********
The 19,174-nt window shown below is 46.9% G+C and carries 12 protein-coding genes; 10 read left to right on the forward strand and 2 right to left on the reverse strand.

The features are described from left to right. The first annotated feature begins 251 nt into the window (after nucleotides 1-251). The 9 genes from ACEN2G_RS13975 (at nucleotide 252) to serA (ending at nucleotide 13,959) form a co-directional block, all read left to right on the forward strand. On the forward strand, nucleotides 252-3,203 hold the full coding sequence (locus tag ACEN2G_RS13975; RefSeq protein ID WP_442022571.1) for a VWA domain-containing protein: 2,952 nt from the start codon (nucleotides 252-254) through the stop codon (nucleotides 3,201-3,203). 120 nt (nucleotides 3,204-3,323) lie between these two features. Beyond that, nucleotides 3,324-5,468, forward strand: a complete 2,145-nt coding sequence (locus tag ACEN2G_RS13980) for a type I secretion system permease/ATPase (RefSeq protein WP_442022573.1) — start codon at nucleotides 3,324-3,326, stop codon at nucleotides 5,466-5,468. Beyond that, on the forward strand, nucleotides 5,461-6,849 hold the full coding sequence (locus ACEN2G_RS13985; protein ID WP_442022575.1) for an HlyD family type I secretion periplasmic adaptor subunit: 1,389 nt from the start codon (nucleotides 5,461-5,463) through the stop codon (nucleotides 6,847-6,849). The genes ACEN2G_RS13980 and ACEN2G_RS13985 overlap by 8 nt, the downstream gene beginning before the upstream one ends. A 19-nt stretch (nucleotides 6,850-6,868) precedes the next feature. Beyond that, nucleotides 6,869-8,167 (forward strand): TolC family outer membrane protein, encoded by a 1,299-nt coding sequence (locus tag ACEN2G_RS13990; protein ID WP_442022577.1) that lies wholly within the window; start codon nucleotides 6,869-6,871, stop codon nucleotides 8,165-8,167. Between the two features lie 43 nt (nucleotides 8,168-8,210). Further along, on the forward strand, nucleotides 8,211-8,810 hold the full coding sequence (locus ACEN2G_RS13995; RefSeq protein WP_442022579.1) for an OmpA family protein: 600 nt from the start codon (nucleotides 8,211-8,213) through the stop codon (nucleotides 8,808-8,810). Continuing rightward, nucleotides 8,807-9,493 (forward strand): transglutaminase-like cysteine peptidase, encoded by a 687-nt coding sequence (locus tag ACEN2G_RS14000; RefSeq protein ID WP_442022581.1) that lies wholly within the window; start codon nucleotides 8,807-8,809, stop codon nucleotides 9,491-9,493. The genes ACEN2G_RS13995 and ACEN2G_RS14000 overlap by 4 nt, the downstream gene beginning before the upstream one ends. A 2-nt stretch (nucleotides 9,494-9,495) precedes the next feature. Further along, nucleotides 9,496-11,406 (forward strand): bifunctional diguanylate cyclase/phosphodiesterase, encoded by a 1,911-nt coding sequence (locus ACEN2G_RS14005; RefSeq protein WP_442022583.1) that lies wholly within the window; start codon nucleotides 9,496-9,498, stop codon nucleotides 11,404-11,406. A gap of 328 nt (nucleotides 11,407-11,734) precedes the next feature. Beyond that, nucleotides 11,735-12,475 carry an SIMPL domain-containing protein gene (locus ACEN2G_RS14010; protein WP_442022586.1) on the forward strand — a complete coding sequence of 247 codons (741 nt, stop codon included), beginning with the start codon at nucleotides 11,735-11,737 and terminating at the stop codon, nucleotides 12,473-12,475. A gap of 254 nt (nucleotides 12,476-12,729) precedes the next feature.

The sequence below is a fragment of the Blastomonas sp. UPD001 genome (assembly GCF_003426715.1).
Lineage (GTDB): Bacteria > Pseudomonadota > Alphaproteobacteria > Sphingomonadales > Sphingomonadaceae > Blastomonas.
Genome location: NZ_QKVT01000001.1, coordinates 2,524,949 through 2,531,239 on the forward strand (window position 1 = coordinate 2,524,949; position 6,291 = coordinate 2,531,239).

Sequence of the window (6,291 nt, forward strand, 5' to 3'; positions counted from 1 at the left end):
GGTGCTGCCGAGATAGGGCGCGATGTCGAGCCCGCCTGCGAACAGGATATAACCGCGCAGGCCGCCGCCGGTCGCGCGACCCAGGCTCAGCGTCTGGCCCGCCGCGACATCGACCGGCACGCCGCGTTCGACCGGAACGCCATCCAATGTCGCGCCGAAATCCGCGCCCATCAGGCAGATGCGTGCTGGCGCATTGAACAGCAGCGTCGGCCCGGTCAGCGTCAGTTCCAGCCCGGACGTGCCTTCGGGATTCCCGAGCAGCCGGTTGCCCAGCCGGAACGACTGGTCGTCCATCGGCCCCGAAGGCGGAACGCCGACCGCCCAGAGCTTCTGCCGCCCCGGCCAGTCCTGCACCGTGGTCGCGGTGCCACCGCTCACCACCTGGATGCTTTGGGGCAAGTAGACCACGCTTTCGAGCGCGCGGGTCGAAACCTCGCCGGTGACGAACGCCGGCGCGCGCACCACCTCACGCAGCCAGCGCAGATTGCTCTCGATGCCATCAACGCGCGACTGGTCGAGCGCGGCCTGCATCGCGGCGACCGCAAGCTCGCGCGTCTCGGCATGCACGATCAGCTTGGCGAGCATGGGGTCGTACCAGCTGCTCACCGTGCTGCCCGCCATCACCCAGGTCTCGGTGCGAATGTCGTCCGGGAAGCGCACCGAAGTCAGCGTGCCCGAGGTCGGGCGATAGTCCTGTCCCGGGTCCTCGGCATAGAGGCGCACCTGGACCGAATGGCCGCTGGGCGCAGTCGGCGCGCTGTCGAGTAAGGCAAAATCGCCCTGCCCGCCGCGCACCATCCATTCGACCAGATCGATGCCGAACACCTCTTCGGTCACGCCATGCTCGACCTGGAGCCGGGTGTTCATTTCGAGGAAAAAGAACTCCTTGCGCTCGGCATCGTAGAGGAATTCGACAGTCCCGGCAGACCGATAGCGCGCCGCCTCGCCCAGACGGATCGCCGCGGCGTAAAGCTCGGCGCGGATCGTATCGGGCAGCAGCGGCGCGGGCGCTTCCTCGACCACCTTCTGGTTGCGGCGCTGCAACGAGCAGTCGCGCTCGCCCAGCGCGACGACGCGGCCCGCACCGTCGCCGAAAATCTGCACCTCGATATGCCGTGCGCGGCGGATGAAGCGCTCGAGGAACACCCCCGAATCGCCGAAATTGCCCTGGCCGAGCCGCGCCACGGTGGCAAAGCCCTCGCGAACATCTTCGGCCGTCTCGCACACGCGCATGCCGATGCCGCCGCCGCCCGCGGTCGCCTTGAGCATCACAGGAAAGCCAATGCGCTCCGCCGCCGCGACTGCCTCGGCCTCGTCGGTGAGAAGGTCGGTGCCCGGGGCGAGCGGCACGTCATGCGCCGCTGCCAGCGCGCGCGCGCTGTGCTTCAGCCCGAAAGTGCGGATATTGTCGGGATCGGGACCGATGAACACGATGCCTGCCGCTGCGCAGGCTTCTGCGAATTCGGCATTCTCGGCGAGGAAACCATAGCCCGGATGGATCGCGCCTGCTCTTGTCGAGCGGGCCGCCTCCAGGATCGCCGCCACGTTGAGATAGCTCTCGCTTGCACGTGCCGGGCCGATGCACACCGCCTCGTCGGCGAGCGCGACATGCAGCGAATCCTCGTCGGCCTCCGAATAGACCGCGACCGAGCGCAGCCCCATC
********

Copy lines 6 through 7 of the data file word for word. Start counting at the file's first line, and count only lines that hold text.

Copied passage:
Sequence of the window (6,291 nt, forward strand, 5' to 3'; positions counted from 1 at the left end):
GGTGCTGCCGAGATAGGGCGCGATGTCGAGCCCGCCTGCGAACAGGATATAACCGCGCAGGCCGCCGCCGGTCGCGCGACCCAGGCTCAGCGTCTGGCCCGCCGCGACATCGACCGGCACGCCGCGTTCGACCGGAACGCCATCCAATGTCGCGCCGAAATCCGCGCCCATCAGGCAGATGCGTGCTGGCGCATTGAACAGCAGCGTCGGCCCGGTCAGCGTCAGTTCCAGCCCGGACGTGCCTTCGGGATTCCCGAGCAGCCGGTTGCCCAGCCGGAACGACTGGTCGTCCATCGGCCCCGAAGGCGGAACGCCGACCGCCCAGAGCTTCTGCCGCCCCGGCCAGTCCTGCACCGTGGTCGCGGTGCCACCGCTCACCACCTGGATGCTTTGGGGCAAGTAGACCACGCTTTCGAGCGCGCGGGTCGAAACCTCGCCGGTGACGAACGCCGGCGCGCGCACCACCTCACGCAGCCAGCGCAGATTGCTCTCGATGCCATCAACGCGCGACTGGTCGAGCGCGGCCTGCATCGCGGCGACCGCAAGCTCGCGCGTCTCGGCATGCACGATCAGCTTGGCGAGCATGGGGTCGTACCAGCTGCTCACCGTGCTGCCCGCCATCACCCAGGTCTCGGTGCGAATGTCGTCCGGGAAGCGCACCGAAGTCAGCGTGCCCGAGGTCGGGCGATAGTCCTGTCCCGGGTCCTCGGCATAGAGGCGCACCTGGACCGAATGGCCGCTGGGCGCAGTCGGCGCGCTGTCGAGTAAGGCAAAATCGCCCTGCCCGCCGCGCACCATCCATTCGACCAGATCGATGCCGAACACCTCTTCGGTCACGCCATGCTCGACCTGGAGCCGGGTGTTCATTTCGAGGAAAAAGAACTCCTTGCGCTCGGCATCGTAGAGGAATTCGACAGTCCCGGCAGACCGATAGCGCGCCGCCTCGCCCAGACGGATCGCCGCGGCGTAAAGCTCGGCGCGGATCGTATCGGGCAGCAGCGGCGCGGGCGCTTCCTCGACCACCTTCTGGTTGCGGCGCTGCAACGAGCAGTCGCGCTCGCCCAGCGCGACGACGCGGCCCGCACCGTCGCCGAAAATCTGCACCTCGATATGCCGTGCGCGGCGGATGAAGCGCTCGAGGAACACCCCCGAATCGCCGAAATTGCCCTGGCCGAGCCGCGCCACGGTGGCAAAGCCCTCGCGAACATCTTCGGCCGTCTCGCACACGCGCATGCCGATGCCGCCGCCGCCCGCGGTCGCCTTGAGCATCACAGGAAAGCCAATGCGCTCCGCCGCCGCGACTGCCTCGGCCTCGTCGGTGAGAAGGTCGGTGCCCGGGGCGAGCGGCACGTCATGCGCCGCTGCCAGCGCGCGCGCGCTGTGCTTCAGCCCGAAAGTGCGGATATTGTCGGGATCGGGACCGATGAACACGATGCCTGCCGCTGCGCAGGCTTCTGCGAATTCGGCATTCTCGGCGAGGAAACCATAGCCCGGATGGATCGCGCCTGCTCTTGTCGAGCGGGCCGCCTCCAGGATCGCCGCCACGTTGAGATAGCTCTCGCTTGCACGTGCCGGGCCGATGCACACCGCCTCGTCGGCGAGCGCGACATGCAGCGAATCCTCGTCGGCCTCCGAATAGACCGCGACCGAGCGCAGCCCCATC